|Citation||Juni, N., Awasaki, T., Yoshida, K., Hori, S.H. (1996). The Om(1E) mutation in Drosophila ananassae causes compound eye overgrowth due to tom retrotransposon-driven overexpression of a novel gene. Genetics 143(3): 1257--1270. (Export to RIS)|
|Publication Type||Research paper|
|PubMed Abstract||Optic morphology (Om) mutations in Drosophila ananassae are a group of retrotransposon (tom)-induced gain-of-function mutations that map to at least 22 independent loci and exclusively affect the compound eye morphology. In marked contrast to other Om mutations, which are characterized by fewer-than-normal and disorganized ommatidia, the Om(1E) mutation exhibits a peculiar phenotype as enlarged eyes with regularly arrayed normal ommatidia. To characterize the Om(1E) mutation, we have carried out molecular analyses. A putative Om(1E) locus cloned by tom tagging and chromosome walking contained two transcribed regions in the vicinity of tom insertion sites of the Om(1E) mutant alleles, and one of these regions was shown to be the Om(1E) gene by P element-mediated transformation experiments with D. melanogaster. The Om(1E) gene encodes a novel protein having potential transmembrane domain(s). In situ hybridization analyses demonstrated that the Om(1E) gene is expressed ubiquitously in embryonic cells, imaginal discs, and the cortex of the central nervous system of third instar larvae, and specifically in lamina precursor cells. Artificially induced ubiquitous overexpression of Om(1E) affected morphogenesis of wing imaginal disc derivatives or large bristle formation. These findings suggest that the Om(1E) gene is involved in a variety of developmental processes.|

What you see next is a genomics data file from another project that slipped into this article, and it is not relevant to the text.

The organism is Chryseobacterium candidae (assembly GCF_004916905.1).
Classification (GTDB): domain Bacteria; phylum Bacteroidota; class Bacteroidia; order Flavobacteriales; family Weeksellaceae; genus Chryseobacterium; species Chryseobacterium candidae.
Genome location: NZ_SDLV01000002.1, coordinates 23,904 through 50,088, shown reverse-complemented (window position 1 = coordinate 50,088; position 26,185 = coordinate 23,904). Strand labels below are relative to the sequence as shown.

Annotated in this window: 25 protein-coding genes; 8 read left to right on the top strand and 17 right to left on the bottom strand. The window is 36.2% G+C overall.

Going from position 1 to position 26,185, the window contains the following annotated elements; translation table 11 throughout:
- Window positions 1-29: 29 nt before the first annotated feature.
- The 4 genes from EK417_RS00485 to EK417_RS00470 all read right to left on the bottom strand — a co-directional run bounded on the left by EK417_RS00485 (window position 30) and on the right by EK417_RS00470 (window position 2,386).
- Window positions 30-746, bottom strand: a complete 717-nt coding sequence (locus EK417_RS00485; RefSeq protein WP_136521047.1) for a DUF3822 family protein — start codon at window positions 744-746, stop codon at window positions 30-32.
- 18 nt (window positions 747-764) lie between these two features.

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|Language of Publication||English|
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